Get More Sleep: How Lack of Sleep is Making Us Sick

 

It’s past midnight, the laundry isn’t finished, and you have a 7 a.m. meeting. It’s going to be another night without enough sleep.

Such is modern life. Nearly two-thirds of Americans admit they don’t get enough sleep during the night. And nearly 70 million American adults suffer from some sort of sleep disorder, according to the National Sleep Foundation. It seems we have forgotten how to sleep well.

“The average American is chronically sleep deprived,” says Dr. Meeta Singh, sleep medicine specialist at Henry Ford Health System.

We tend to link all sleep problems under the category of insomnia. But sleep deprivation means we’re spending too little time in bed – we go to bed too late, get up too early and often both, Dr. Singh explains. With insomnia, we go to bed but don’t sleep well.

Impacts Our Daily Lives

Adults typically need at least seven hours of sleep a night, Dr. Singh says. When we endure nights of not being able to sleep, our mental and physical health suffers. Here are some side effects of sleep deprivation:

Memories: Sleep is essential to help us remember new information because our brain stores and edits what we learned during the day. Too little sleep means the brain can’t do its work. Plus, if we’re sleepy during the day, we may not pay enough attention to learn that information in the first place.

Emotions: Sleep affects our judgment, creativity and problem-solving, so when we sleep well, we tend to function well.

By contrast, too little sleep makes us moody, emotional and quick-tempered, which can result in or worsen anxiety or depression. We make decisions based on emotion rather than logic and facts.

Safety: Sleep deprivation increases the risk of accidents and injuries because we’re too tired to be attentive. In fact, Dr. Singh says, accidents caused by drowsiness now outnumber those caused by alcohol.

Immune system: Losing sleep weakens our immune system, so we’re more likely to catch colds and less able to fight infections.  

Weight gain: With less sleep, our hunger increases, and we seek high-carbohydrate foods, which leads to weight gain.

Diabetes and heart disease: Reduced sleep impairs our glucose tolerance, which can lead to type 2 diabetes. Also, our blood pressure can increase, which can lead to inflammation and heart disease.

Sex drive: Too little sleep makes us less interested in sex.

A Risk of Earlier Death

Long-term sleep deprivation increases our risk of diseases such as amyotrophic lateral sclerosis (ALS), Parkinson’s, Huntington’s, arteriosclerosis and cancer. 

“Patients tell me they’ll have plenty of time to sleep when they’re dead,” Dr. Singh says. “I tell them if they don't sleep, that’s going to come sooner.”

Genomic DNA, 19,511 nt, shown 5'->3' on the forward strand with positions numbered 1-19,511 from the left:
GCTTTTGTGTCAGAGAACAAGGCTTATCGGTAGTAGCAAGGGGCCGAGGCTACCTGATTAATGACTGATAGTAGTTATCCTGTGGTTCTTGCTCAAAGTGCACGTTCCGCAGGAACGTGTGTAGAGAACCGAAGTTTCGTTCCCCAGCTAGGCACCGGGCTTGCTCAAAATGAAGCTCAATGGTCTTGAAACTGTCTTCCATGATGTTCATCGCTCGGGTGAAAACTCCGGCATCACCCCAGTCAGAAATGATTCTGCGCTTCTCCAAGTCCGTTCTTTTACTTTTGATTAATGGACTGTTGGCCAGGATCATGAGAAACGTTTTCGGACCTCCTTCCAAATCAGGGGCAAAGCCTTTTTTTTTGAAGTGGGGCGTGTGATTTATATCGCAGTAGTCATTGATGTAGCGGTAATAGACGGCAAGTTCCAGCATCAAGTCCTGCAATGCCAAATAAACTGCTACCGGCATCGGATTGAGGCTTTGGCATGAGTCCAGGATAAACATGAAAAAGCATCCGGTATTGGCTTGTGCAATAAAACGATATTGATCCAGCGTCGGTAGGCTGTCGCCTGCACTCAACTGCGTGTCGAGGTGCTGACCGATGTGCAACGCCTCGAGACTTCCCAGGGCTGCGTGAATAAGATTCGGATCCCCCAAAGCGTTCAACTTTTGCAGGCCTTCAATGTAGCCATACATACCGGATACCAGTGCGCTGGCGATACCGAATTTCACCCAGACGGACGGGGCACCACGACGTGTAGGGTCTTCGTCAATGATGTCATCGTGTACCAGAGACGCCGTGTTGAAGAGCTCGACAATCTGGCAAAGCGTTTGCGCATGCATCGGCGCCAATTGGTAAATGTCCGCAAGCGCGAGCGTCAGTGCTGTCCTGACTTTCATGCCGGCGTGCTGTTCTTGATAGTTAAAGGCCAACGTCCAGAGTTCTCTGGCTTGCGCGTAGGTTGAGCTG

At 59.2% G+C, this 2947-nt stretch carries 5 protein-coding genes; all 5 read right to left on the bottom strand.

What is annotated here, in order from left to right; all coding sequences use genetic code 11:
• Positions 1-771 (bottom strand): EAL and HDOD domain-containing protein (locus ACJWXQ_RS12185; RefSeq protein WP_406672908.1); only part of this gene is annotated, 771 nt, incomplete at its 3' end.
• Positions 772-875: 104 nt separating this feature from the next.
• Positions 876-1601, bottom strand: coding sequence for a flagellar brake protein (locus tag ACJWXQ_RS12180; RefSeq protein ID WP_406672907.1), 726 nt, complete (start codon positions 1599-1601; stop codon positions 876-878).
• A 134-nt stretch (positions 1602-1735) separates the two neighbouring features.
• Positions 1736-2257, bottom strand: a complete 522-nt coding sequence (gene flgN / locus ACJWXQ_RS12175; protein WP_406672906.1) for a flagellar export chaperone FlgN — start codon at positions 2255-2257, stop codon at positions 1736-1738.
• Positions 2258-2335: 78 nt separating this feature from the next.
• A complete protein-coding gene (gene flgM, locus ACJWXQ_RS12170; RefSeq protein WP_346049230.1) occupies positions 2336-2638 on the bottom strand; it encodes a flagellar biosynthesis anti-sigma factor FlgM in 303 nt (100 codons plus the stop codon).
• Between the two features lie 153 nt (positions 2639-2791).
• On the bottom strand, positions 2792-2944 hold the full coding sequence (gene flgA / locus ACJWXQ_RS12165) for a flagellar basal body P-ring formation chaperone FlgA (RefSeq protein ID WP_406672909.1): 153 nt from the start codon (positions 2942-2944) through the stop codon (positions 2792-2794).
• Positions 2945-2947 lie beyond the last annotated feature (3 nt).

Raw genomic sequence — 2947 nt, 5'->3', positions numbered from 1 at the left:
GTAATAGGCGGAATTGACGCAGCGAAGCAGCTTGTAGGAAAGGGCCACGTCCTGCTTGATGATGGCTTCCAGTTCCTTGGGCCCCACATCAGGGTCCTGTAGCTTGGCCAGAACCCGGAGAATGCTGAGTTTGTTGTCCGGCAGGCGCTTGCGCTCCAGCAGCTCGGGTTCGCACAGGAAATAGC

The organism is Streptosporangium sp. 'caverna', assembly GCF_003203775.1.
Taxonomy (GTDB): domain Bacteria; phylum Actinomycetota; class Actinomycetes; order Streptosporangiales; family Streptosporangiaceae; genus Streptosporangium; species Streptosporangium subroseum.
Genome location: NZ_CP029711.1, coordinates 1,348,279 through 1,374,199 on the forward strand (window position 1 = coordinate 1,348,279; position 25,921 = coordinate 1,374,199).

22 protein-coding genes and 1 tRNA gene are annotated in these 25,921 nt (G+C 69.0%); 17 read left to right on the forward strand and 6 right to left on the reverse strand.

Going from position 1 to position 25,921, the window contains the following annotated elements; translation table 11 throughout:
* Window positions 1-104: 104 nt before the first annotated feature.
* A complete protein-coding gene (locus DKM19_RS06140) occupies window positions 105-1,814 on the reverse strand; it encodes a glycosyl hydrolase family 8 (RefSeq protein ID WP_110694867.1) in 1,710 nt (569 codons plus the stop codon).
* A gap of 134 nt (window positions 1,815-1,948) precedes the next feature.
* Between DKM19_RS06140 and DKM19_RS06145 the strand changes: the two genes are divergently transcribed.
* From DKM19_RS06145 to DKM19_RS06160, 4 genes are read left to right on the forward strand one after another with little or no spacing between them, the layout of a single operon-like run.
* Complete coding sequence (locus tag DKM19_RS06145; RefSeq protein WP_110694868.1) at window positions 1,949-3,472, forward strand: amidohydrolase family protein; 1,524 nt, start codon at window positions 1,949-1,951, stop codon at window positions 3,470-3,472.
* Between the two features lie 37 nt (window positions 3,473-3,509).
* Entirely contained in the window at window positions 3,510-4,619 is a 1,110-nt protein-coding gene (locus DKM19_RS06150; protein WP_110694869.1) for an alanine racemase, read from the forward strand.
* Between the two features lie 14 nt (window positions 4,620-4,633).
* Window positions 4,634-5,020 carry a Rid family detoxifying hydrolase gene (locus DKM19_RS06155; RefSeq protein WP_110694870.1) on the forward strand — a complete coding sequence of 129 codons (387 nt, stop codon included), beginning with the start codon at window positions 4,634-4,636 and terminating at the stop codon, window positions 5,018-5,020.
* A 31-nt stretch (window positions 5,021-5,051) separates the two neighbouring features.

Medical Help

If sleep is a regular problem for you, talk with your doctor to determine whether you have an underlying disorder. Conditions such as sleep apnea, asthma, heart problems or pain could be keeping you awake.

Your doctor might prescribe sleeping pills but, Dr. Singh says, that should be a temporary solution. A more permanent approach is cognitive behavioral therapy for insomnia (CBTI). A trained professional guides you toward healthy sleep habits that help you get to sleep and stay there.

Self-Help

Healthy sleep aligns with our circadian rhythm, our natural internal clock linked to sunrise and sunset. The more we follow that clock, the better we sleep, and the healthier we are. That means going to bed and getting up at the same time every day. Don’t change more than an hour, even on the weekends, Dr. Singh says. Other tips she recommends:

  • Exercise regularly, preferably early in the day.
  • Keep your bedroom quiet, dark and cool. Leave electronics in another room.
  • Begin to slow down by avoiding alcohol or heavy meals two to three hours before bedtime. Cut caffeine even earlier – by 2 p.m.
  • Nap if your schedule allows, but keep it to 20 to 30 minutes, and plan it between 1 p.m. and 3 p.m., when your natural clock winds down. Too close to bedtime and you’ll have trouble sleeping.

Spring Forward, Fall Asleep

“In spring, we get one fewer hour of sleep. We’re already walking around with some sleep deprivation. Now, we’ve lost an hour of sleep. It makes it worse,” Dr. Meeta Singh says. That additional loss of sleep takes a serious toll:

  • Motor vehicle and workplace accidents surge to their highest rates in the week after “springing forward.”
  • The risk of heart attack increases in the morning of the change.

If you think you can catch up in the fall, Dr. Singh says it doesn’t work that way: “You get to sleep an extra hour, but even that is bad.” Most people, she says, go to bed later because they know they can sleep in. That means it’s rare to get extra sleep.

The fall change is worse for morning people, she says. “They still wake up early; it just takes them longer to adjust.”

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